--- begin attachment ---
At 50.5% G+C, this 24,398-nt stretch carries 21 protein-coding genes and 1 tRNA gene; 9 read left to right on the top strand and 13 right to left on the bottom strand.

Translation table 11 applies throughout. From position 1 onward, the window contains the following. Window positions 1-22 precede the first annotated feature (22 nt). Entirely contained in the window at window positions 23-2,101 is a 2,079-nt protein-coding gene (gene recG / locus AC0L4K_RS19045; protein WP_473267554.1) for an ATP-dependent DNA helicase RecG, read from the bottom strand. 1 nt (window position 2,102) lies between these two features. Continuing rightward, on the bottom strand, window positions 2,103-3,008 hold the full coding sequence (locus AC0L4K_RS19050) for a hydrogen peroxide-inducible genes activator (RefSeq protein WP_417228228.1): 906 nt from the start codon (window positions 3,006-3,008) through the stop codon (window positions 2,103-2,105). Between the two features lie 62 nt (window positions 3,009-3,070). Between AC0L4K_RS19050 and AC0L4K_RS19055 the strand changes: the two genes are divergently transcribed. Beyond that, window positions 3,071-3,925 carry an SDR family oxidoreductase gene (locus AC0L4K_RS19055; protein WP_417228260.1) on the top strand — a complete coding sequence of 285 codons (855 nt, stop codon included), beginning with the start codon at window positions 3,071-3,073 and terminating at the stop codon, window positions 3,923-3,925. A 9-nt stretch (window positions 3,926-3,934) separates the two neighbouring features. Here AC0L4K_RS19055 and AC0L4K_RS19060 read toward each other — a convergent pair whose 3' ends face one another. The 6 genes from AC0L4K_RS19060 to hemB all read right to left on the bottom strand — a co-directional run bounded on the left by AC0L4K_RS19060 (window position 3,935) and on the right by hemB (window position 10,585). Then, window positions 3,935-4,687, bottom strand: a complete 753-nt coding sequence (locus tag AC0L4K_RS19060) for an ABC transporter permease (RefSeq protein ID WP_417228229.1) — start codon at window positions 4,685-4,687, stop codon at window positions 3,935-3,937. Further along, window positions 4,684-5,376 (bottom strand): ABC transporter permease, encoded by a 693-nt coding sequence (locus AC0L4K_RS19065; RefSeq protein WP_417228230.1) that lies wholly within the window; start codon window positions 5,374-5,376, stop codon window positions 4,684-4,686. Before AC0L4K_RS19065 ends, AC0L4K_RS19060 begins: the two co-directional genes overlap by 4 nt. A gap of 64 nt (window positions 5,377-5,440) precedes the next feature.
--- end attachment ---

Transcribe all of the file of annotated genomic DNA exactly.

At 50.5% G+C, this 24,398-nt stretch carries 21 protein-coding genes and 1 tRNA gene; 9 read left to right on the top strand and 13 right to left on the bottom strand.

Translation table 11 applies throughout. From position 1 onward, the window contains the following. Window positions 1-22 precede the first annotated feature (22 nt). Entirely contained in the window at window positions 23-2,101 is a 2,079-nt protein-coding gene (gene recG / locus AC0L4K_RS19045; protein WP_473267554.1) for an ATP-dependent DNA helicase RecG, read from the bottom strand. 1 nt (window position 2,102) lies between these two features. Continuing rightward, on the bottom strand, window positions 2,103-3,008 hold the full coding sequence (locus AC0L4K_RS19050) for a hydrogen peroxide-inducible genes activator (RefSeq protein WP_417228228.1): 906 nt from the start codon (window positions 3,006-3,008) through the stop codon (window positions 2,103-2,105). Between the two features lie 62 nt (window positions 3,009-3,070). Between AC0L4K_RS19050 and AC0L4K_RS19055 the strand changes: the two genes are divergently transcribed. Beyond that, window positions 3,071-3,925 carry an SDR family oxidoreductase gene (locus AC0L4K_RS19055; protein WP_417228260.1) on the top strand — a complete coding sequence of 285 codons (855 nt, stop codon included), beginning with the start codon at window positions 3,071-3,073 and terminating at the stop codon, window positions 3,923-3,925. A 9-nt stretch (window positions 3,926-3,934) separates the two neighbouring features. Here AC0L4K_RS19055 and AC0L4K_RS19060 read toward each other — a convergent pair whose 3' ends face one another. The 6 genes from AC0L4K_RS19060 to hemB all read right to left on the bottom strand — a co-directional run bounded on the left by AC0L4K_RS19060 (window position 3,935) and on the right by hemB (window position 10,585). Then, window positions 3,935-4,687, bottom strand: a complete 753-nt coding sequence (locus tag AC0L4K_RS19060) for an ABC transporter permease (RefSeq protein ID WP_417228229.1) — start codon at window positions 4,685-4,687, stop codon at window positions 3,935-3,937. Further along, window positions 4,684-5,376 (bottom strand): ABC transporter permease, encoded by a 693-nt coding sequence (locus AC0L4K_RS19065; RefSeq protein WP_417228230.1) that lies wholly within the window; start codon window positions 5,374-5,376, stop codon window positions 4,684-4,686. Before AC0L4K_RS19065 ends, AC0L4K_RS19060 begins: the two co-directional genes overlap by 4 nt. A gap of 64 nt (window positions 5,377-5,440) precedes the next feature.